6. The genesis of the reassessment proceedings is as follows I A number of the creditors, who had advanced monies on the security of hundis, had admitted, before the income-tax authorities that they had given only accommodation loans and that the credits in their names were all of them or most of them bogus. There was a circular issued by the Commissioners in Madras dated September 18, 1965. This circular itself is not before us. But there is a summary of what it contains in the order of the Tribunal. In annex. ' A ' to the said circular there was a list of bankers at Madras who, on their own admission, had done business in havala and who had only lent their names as bankers in respect of hundi and promissory note transactions, which were bogus. There was also another list appended to the circular of the Commissioner as-annex. ' X ' in which the moneylenders themselves had not given any statement, but some other borrowers from them had done so.
7. The Inspector of Income-tax made a report on January 28, 1966, to the ITO for the assessment years 1957-58 and 1961-62 after receipt of the circular. In the report for these years he gave a list of four persons in respect of whom monies were said to be outstanding in the accounts of the assessee and to whom interest was said to have been paid. These creditors had been ' blacklisted '. The term ' blacklisted ' apparently means that they were not genuine money-lenders and that, therefore, the transactions with them deserved to be scrutinised.
8. Similarly, for the assessment years 1962-63 to 1964-65 also, he gave a report on January 28, 1966, in which there were similar credits. With reference to those years, after referring to the outstandings, the Inspector stated as follows:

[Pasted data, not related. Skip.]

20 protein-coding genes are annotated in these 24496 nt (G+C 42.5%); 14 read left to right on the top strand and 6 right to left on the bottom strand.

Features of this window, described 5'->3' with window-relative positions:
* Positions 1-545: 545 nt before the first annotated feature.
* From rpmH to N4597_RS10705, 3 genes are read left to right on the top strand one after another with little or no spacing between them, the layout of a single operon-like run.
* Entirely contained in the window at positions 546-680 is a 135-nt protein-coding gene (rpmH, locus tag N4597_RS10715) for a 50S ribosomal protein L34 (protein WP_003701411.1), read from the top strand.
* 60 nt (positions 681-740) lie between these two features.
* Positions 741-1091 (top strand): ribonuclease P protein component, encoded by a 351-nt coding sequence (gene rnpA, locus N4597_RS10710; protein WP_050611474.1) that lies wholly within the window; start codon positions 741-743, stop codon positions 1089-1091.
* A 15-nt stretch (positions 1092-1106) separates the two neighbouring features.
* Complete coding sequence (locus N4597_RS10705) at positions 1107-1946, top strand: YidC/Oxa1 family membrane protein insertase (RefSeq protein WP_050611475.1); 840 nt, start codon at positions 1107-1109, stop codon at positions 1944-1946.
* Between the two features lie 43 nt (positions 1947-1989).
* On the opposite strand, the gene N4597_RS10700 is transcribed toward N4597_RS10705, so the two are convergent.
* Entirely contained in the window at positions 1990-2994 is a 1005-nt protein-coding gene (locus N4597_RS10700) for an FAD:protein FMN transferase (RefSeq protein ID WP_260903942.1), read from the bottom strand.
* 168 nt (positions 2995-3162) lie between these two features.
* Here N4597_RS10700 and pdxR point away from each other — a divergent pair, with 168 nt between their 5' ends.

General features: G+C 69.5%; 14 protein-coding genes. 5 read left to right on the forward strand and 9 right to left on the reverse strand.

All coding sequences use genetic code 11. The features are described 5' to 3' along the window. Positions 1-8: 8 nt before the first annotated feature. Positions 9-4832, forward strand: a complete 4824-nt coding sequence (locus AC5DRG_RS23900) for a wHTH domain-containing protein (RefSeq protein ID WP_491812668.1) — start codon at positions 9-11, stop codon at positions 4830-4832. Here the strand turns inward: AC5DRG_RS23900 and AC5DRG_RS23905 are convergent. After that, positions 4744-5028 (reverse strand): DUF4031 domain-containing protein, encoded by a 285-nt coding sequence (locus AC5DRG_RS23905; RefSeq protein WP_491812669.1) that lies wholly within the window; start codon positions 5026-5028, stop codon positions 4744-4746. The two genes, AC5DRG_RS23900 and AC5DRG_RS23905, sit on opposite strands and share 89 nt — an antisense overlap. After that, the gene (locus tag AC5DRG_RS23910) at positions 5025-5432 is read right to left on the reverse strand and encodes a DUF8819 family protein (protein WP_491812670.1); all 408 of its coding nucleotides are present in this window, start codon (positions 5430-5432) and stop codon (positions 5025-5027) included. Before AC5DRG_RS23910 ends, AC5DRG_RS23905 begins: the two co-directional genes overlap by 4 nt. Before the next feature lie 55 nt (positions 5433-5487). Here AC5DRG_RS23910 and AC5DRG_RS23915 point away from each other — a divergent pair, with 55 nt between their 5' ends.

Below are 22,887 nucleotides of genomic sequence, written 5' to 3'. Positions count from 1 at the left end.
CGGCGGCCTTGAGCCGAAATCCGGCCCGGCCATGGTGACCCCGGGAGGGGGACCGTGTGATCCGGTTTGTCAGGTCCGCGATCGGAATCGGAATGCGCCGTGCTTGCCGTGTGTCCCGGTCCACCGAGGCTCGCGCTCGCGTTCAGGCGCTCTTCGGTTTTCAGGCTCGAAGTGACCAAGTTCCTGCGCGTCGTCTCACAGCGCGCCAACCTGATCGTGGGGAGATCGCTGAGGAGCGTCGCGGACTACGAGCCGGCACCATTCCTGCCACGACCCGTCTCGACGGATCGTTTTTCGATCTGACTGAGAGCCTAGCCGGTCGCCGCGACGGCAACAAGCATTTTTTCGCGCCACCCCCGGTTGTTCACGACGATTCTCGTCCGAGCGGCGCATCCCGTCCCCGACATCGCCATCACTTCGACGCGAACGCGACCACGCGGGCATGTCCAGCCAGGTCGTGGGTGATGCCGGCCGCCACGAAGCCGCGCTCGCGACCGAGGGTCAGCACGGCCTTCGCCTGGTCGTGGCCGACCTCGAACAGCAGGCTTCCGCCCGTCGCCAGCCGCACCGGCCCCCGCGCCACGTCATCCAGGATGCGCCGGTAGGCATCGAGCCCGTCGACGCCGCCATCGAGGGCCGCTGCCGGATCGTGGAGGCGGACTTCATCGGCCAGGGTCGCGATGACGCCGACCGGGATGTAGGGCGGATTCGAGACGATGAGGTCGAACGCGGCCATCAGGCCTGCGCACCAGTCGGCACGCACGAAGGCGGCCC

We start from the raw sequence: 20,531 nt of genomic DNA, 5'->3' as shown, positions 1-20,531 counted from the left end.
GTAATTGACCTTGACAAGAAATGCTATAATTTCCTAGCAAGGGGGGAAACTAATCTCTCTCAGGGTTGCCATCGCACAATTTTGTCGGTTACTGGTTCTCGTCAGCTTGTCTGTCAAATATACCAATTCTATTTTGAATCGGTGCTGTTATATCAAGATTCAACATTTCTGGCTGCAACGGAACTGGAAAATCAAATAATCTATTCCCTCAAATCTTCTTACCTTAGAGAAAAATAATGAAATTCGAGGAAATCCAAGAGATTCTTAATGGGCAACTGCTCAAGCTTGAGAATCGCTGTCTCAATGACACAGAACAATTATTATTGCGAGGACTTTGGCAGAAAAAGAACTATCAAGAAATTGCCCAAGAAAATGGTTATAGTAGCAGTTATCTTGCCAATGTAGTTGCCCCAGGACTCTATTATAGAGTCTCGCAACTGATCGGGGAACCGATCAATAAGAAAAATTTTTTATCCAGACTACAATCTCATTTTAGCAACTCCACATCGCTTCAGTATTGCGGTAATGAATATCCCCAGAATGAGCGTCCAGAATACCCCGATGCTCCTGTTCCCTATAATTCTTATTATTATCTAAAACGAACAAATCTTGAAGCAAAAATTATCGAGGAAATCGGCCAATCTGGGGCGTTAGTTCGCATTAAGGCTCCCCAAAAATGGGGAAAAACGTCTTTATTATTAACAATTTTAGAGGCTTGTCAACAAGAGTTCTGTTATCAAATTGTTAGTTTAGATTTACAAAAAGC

' A number of these bankers have admitted in writing that they have only given accommodation loans as per the CIT's circular C. No. 122(58)65 dated 18-9-1965. Some of the remaining bankers' names figure in annex 'X' of the same circular.'
9. He gave a list of the total amounts category-wise and also the interest paid in respect of the transactions with persons named in annex ' X '. In the report, he has further added :
' From the fact that the total amount outstanding in the name of suspected bankers vary from year to year and from the fact that the total outstanding does not vary for a number of years, it can be said that the credit in the name of the remaining banker whose name is yet to figure is also doubtful...
The assessment in this case has been completed up to 1963-64 and is pending thereafter. In view of the evidence available as to the nature of the bogus credits, it may be considered whether the assessment has to be reopened for 1961-62 to 1963-64.'
10. The ITO took proceedings under Section 147(a) for all these years. The earliest entry in the order sheet, which can be taken to be the starting point of the proceedings in respect of the several years, may be given as follows :
Assessment YearOrder sheet entry
11. It may be seen from the above table that the assessments for the years 1957-58 and 1962-63 to 1963-64 were sought to be re-opened in February-March 1966 for 1958-59 in March, 1967 and for 1959-60 and 1960-61 in February, 1969.
12. The proposals submitted to the Commissioner on March 15, 1966, for reopening the assessment for 1957-58 ran as follows :
'The assessee has during the year of account transactions in hundis with bankers whose, transactions are suspected to be 'havala', It is.